Map of malaria behavior set to revolutionize research

phys.org | 3/27/2018 | Staff
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The first detailed map of individual malaria parasite behaviour across each stage of its complicated life cycle has been created by scientists. Researchers at the Wellcome Sanger Institute and their collaborators used advanced single-cell technology to isolate individual parasites and measure their gene activity. The result is the Malaria Cell Atlas, which gives the highest resolution view of malaria parasite gene expression to date and monitors how individual parasites change as they develop in both the mosquito and human host.

Reported today in Science, the team also pinpoint particular stages in the life cycle where each malaria parasite gene is likely to play a key role in parasite development. Knowing when and where a gene is active presents possible targets in the malaria life cycle that are important for developing much-needed antimalarial drugs, vaccines, and transmission blocking strategies.

Malaria - People - Deaths - Majority - Children

Malaria affects more than 200 million people worldwide and caused nearly 450,000 deaths in 2017, the majority of which were children under five. The malaria parasite's ability to become resistant to multiple frontline drugs poses an enormous threat to malaria control. While advances are being made in vaccine development, a barrier to discovering new malaria drugs is the fact that the function of nearly half of the parasite's genes are unknown.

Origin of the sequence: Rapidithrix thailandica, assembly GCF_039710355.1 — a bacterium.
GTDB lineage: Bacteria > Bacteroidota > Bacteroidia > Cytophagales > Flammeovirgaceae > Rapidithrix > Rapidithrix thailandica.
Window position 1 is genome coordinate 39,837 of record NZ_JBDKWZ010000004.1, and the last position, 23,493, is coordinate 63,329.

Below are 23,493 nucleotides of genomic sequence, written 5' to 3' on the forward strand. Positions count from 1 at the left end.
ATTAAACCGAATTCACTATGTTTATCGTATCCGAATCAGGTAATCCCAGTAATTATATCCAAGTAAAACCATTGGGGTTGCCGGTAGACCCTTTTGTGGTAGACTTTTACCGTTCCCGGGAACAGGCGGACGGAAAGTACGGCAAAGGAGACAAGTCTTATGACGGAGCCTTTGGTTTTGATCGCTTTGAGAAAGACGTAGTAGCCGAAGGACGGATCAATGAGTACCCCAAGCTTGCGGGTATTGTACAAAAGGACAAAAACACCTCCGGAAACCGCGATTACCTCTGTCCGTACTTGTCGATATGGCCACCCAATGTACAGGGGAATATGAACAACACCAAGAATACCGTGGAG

Understanding the diverse behaviours and gene activities of malaria parasites across their complicated life cycle is now possible with the freely available Malaria Cell Atlas data resource, created by scientists at the Wellcome Sanger Institute.

Dr - Virginia - Howick - Joint - Author

Dr. Virginia Howick, joint first author from the Wellcome Sanger Institute, said: "We've created an atlas of gene activity that spans the complete life cycle of the malaria parasite. This is the first atlas of its kind for a single-cell organism. The malaria parasite's life cycle is key to research into this disease and the Malaria Cell Atlas will help...
(Excerpt) Read more at: phys.org
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